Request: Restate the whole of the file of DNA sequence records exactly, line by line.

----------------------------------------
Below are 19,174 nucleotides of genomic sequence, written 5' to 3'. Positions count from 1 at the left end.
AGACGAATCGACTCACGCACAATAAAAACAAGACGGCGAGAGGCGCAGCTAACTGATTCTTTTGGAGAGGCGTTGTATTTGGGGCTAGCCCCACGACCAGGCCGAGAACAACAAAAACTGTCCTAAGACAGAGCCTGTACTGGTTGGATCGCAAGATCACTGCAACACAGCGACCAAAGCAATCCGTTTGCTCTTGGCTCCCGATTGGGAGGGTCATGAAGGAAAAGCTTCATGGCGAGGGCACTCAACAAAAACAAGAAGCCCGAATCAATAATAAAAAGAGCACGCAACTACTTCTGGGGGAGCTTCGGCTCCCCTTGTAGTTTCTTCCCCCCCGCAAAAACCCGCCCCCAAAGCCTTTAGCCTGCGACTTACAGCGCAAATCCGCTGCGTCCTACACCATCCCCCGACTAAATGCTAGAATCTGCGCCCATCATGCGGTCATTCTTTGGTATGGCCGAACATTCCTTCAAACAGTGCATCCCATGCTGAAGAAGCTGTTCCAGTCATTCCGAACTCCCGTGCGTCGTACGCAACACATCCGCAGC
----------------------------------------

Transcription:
Below are 19,174 nucleotides of genomic sequence, written 5' to 3'. Positions count from 1 at the left end.
AGACGAATCGACTCACGCACAATAAAAACAAGACGGCGAGAGGCGCAGCTAACTGATTCTTTTGGAGAGGCGTTGTATTTGGGGCTAGCCCCACGACCAGGCCGAGAACAACAAAAACTGTCCTAAGACAGAGCCTGTACTGGTTGGATCGCAAGATCACTGCAACACAGCGACCAAAGCAATCCGTTTGCTCTTGGCTCCCGATTGGGAGGGTCATGAAGGAAAAGCTTCATGGCGAGGGCACTCAACAAAAACAAGAAGCCCGAATCAATAATAAAAAGAGCACGCAACTACTTCTGGGGGAGCTTCGGCTCCCCTTGTAGTTTCTTCCCCCCCGCAAAAACCCGCCCCCAAAGCCTTTAGCCTGCGACTTACAGCGCAAATCCGCTGCGTCCTACACCATCCCCCGACTAAATGCTAGAATCTGCGCCCATCATGCGGTCATTCTTTGGTATGGCCGAACATTCCTTCAAACAGTGCATCCCATGCTGAAGAAGCTGTTCCAGTCATTCCGAACTCCCGTGCGTCGTACGCAACACATCCGCAGC